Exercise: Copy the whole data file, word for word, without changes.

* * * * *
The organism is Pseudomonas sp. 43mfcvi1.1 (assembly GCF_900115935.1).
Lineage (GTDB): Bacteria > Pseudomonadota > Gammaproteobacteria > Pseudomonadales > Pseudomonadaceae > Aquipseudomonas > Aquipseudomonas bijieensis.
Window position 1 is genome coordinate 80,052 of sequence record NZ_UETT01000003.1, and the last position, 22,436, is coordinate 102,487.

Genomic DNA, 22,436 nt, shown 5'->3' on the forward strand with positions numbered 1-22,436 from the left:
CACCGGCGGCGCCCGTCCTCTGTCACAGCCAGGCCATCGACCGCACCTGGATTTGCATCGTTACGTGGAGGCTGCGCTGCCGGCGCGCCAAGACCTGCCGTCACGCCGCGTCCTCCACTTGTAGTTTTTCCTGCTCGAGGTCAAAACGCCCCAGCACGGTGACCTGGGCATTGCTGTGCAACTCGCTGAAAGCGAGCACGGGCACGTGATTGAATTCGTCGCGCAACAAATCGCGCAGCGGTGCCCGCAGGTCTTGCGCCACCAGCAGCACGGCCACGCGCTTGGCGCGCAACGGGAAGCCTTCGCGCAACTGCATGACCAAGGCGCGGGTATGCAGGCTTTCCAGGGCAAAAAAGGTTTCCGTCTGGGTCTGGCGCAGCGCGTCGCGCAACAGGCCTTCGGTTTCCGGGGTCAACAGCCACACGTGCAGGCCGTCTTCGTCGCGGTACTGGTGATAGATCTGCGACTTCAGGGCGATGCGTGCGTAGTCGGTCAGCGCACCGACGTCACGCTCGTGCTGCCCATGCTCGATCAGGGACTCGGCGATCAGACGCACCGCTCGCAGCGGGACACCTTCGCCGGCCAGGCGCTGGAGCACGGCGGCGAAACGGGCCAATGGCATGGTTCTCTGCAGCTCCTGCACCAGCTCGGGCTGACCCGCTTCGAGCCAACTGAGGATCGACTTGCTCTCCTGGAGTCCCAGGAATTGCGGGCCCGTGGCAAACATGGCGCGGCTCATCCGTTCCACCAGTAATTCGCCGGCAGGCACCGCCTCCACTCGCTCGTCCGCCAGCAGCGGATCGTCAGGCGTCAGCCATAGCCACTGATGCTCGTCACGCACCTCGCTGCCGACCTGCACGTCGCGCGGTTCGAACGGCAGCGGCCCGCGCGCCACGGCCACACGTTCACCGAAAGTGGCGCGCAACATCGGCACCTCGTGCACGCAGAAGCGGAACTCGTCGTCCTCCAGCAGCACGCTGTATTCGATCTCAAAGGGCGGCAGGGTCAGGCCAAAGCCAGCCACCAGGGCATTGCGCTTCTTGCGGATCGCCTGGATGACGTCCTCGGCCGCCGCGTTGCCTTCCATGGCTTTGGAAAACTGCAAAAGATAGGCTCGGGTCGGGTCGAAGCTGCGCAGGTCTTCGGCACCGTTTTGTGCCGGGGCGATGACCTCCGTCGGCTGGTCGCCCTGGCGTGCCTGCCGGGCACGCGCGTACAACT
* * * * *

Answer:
The organism is Pseudomonas sp. 43mfcvi1.1 (assembly GCF_900115935.1).
Lineage (GTDB): Bacteria > Pseudomonadota > Gammaproteobacteria > Pseudomonadales > Pseudomonadaceae > Aquipseudomonas > Aquipseudomonas bijieensis.
Window position 1 is genome coordinate 80,052 of sequence record NZ_UETT01000003.1, and the last position, 22,436, is coordinate 102,487.

Genomic DNA, 22,436 nt, shown 5'->3' on the forward strand with positions numbered 1-22,436 from the left:
CACCGGCGGCGCCCGTCCTCTGTCACAGCCAGGCCATCGACCGCACCTGGATTTGCATCGTTACGTGGAGGCTGCGCTGCCGGCGCGCCAAGACCTGCCGTCACGCCGCGTCCTCCACTTGTAGTTTTTCCTGCTCGAGGTCAAAACGCCCCAGCACGGTGACCTGGGCATTGCTGTGCAACTCGCTGAAAGCGAGCACGGGCACGTGATTGAATTCGTCGCGCAACAAATCGCGCAGCGGTGCCCGCAGGTCTTGCGCCACCAGCAGCACGGCCACGCGCTTGGCGCGCAACGGGAAGCCTTCGCGCAACTGCATGACCAAGGCGCGGGTATGCAGGCTTTCCAGGGCAAAAAAGGTTTCCGTCTGGGTCTGGCGCAGCGCGTCGCGCAACAGGCCTTCGGTTTCCGGGGTCAACAGCCACACGTGCAGGCCGTCTTCGTCGCGGTACTGGTGATAGATCTGCGACTTCAGGGCGATGCGTGCGTAGTCGGTCAGCGCACCGACGTCACGCTCGTGCTGCCCATGCTCGATCAGGGACTCGGCGATCAGACGCACCGCTCGCAGCGGGACACCTTCGCCGGCCAGGCGCTGGAGCACGGCGGCGAAACGGGCCAATGGCATGGTTCTCTGCAGCTCCTGCACCAGCTCGGGCTGACCCGCTTCGAGCCAACTGAGGATCGACTTGCTCTCCTGGAGTCCCAGGAATTGCGGGCCCGTGGCAAACATGGCGCGGCTCATCCGTTCCACCAGTAATTCGCCGGCAGGCACCGCCTCCACTCGCTCGTCCGCCAGCAGCGGATCGTCAGGCGTCAGCCATAGCCACTGATGCTCGTCACGCACCTCGCTGCCGACCTGCACGTCGCGCGGTTCGAACGGCAGCGGCCCGCGCGCCACGGCCACACGTTCACCGAAAGTGGCGCGCAACATCGGCACCTCGTGCACGCAGAAGCGGAACTCGTCGTCCTCCAGCAGCACGCTGTATTCGATCTCAAAGGGCGGCAGGGTCAGGCCAAAGCCAGCCACCAGGGCATTGCGCTTCTTGCGGATCGCCTGGATGACGTCCTCGGCCGCCGCGTTGCCTTCCATGGCTTTGGAAAACTGCAAAAGATAGGCTCGGGTCGGGTCGAAGCTGCGCAGGTCTTCGGCACCGTTTTGTGCCGGGGCGATGACCTCCGTCGGCTGGTCGCCCTGGCGTGCCTGCCGGGCACGCGCGTACAACT